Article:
The books are essentially high-school romances with a twist. The protagonist is an ordinary pupil called Bella, who falls for Edward, the best-looking guy in the class. The twist is that he happens to be a vampire and, while he is very taken with her, too, he has to watch out that he doesn’t get carried away and have her for lunch. How their relationship develops in these awkward circumstances and how the heroine deals with other less scrupulous blood-guzzlers, is the basis of the books. There is dark stuff lurking off stage but it is not explicitly presented to the reader.
Meyer, 34, had no plans to become a writer. She studied English at Brigham Young University, a college run by The Church of Jesus Christ of Latter-day Saints in Utah, but her only professional work before she started a family was as a receptionist in a property company. Then one night in June 2003 she had a dream.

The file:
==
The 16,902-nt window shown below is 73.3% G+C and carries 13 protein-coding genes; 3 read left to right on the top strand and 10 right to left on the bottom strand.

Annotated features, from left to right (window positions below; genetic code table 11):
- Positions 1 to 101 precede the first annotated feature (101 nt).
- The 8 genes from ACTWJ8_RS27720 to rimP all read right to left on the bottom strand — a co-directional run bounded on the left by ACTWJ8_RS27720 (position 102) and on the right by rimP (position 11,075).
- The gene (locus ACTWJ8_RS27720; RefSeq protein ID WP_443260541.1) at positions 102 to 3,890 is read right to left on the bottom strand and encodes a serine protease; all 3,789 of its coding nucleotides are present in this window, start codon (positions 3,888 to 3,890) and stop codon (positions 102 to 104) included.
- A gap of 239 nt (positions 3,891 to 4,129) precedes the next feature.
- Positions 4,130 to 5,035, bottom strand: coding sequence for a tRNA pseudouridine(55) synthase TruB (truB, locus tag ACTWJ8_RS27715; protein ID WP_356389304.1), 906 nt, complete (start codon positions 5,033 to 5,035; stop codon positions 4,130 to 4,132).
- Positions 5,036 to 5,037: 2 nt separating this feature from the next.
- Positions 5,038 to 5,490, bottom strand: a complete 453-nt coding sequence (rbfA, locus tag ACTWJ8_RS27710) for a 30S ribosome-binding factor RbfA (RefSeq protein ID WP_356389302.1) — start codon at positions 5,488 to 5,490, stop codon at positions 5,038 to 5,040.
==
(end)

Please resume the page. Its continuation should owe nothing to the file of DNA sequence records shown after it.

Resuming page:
In her dream Edward and Bella were standing in a meadow having a conversation. “I already knew he was a vampire and he was sparkly and beautiful and she was just kind of ordinary and in awe of this creature. He was explaining how hard it was not to kill her and she was amazed that he wanted to be around her even if it was risking her life.” When Meyer woke up she wondered: “Where would it go next? Would he kill her or would they work it out? I just thought about it until I had to make breakfast.”
Later that day she wrote down the dream and kept writing.
Twilight was published in 2005 and two sequels followed at yearly intervals. The phenomenal success came largely from teenagers spreading the news on social networking sites. Then adults – especially mothers wanting to find out what their kids were up to – began to buy as well.